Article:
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April 28, 2002
5:23 PM   Subscribe

When I was a newspaper-slinger back as a youngster, I became acquainted with that odd funnypages subgenre-the soap opera comic strip(i.e. Winnie Winkle,Rex Morgan, M.D. and the pinnacle of the genre Gasoline Alley). Moving at the brisk pace of 4 panels a day, these entertainments must have seemed quaint even in their early radio days infancy, yet they gained devoted followings and Dr. Rex and Skeezix and the Gang are actually still active. While the strips are published on the web, I'm surprised that there hasn't been a whole-hog revival of the genre. Heck, Brenda Starr could be truly funky hip modern woman if the right person retooled her a bit and I imagine many web community administrators could relate to Mary Worth at times.
posted by jonmc (25 comments total)

 
Ah, memories. Now try this one: who was Anne Howe the girlfriend of?
posted by Postroad at 5:42 PM on April 28, 2002


Be sure to take a look at Christopher Mills' supernaturalcrime.com, for free hardboiled crime and mystery comics. Updated weekly in the same format as the classic soap opera comic strip.
posted by Stuart_R at 5:43 PM on April 28, 2002


Brenda Starr could be truly funky hip modern woman if the right person retooled her a bit

Someone like Brooke Shields perhaps?
posted by dchase at 5:48 PM on April 28, 2002


What ever happened to Steve Canyon?
posted by bingo at 5:56 PM on April 28, 2002


dchase-aaach! Ms. Sheilds of the Brezhnevesque eyebrows. That movie is just as soon forgotten, although surely some female comic artist can invest Ms. Starr with the right mix of glitz and riot grrl grit to be an icon of cool again. Hell, Debbie Harry, one of the 10 coolest women on the planet has been seen wearing a Brenda Starr t-shirt!(I googled for a pic..no dice, but I do remember seeing said shirt on Ms.Harry on TV)
posted by jonmc at 5:58 PM on April 28, 2002


Gil Thorpe!
posted by luser at 6:02 PM on April 28, 2002


Rex Morgan is hardly in the "moves at a brisk pace" category. Plots take months to develop. Not that I'd know...
posted by dws at 6:05 PM on April 28, 2002


I'll confess that I was, shall we say, deeply upset when the main Chicago papers quit carrying Mary Worth. And it doesn't run in my neck of the woods, either *sniff*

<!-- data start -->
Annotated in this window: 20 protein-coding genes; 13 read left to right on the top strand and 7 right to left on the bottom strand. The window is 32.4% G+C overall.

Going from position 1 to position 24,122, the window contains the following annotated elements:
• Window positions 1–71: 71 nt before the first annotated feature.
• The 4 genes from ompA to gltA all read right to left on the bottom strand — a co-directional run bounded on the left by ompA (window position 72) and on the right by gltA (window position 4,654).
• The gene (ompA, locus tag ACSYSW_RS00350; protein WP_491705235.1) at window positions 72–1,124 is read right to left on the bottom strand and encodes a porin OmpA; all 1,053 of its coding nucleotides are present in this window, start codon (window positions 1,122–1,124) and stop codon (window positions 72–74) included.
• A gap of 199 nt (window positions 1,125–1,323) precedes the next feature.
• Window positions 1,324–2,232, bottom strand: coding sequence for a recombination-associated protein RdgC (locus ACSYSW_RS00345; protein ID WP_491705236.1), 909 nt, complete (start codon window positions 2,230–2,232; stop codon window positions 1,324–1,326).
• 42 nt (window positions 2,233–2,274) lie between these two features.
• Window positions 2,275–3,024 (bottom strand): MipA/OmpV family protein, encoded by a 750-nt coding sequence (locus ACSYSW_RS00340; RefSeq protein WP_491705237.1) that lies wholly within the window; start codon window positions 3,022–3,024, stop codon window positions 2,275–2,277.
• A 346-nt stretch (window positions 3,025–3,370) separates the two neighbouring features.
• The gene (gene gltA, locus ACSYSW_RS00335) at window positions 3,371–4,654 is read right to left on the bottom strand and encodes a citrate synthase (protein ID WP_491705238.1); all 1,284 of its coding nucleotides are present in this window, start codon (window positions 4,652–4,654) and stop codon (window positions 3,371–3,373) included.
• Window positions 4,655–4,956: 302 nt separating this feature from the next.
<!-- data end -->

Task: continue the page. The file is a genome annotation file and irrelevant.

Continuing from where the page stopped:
posted by thomas j wise at 6:11 PM on April 28, 2002


I knew I had forgotten one. Here's the funnypages version of Indiana Jones Mark Trail. He even seems to have a developing fan page which has a reference to "Mark Trail Theatre" radio show(sadly only hearable in the Minneapolis area) of all things!
posted by jonmc at 6:22 PM on April 28, 2002


Mary Worth is a surreal masterpiece. Simpleton ran an appreciation a few years ago that captures the peculiar genius of the comic strip.
posted by rcade at 6:37 PM on April 28, 2002


Just a few minutes ago I was at the other end of this college library reading through a stack of old magazines. On the last page of the 8-9/01 issue of Ms. there's a tribute to Dale Messick, creator of Brenda Starr, Reporter in 1940. In July 2001, Messick, who "had to change her name from Dalia to even get her cartoons considered by sexist funnies editors," became the first woman inducted into the Will Eisner Comic Industry Awards Hall of Fame, "the cartooning world's answer to the Oscars."
posted by LeLiLo at 6:58 PM on April 28, 2002


On the adventure side of the serial-strip genre, check out this devil-may-care photo of Lee Falk (1911-1999), creator of the puzzlingly long-lived relic of colonialist adventure (complete with the racial stereotypes straight out of H. Rider Haggard), the Phantom.

For serious Falk-fans, this looks like a must-have. No word on whether you can get a Mary Worth version.
posted by BT at 7:13 PM on April 28, 2002


'Henry' was my fav, chatty little fellow.
posted by clavdivs at 7:39 PM on April 28, 2002


Although I'm a huge comics fan, I confess to not particularly caring about the soap strips. If I had to guess, I'd lay some blame for their demise on the same thing that hit so much of the newspaper comics - the reduced size that each strip was allotted. When Mary Worth, Apartment 3-G, and Rex Morgan were all crammed together in one corner, with each no more than 1.5" by 4", it was all too easy for them to not get any eyeballs. All the readers were too busy looking for the easy-to-spot big graphics of the Garfields, and the single-panel hijinks of Dennis the Menace and Family Circus, for the soaps to retain enough of a reader base to show up in the newspaper's popularity polls.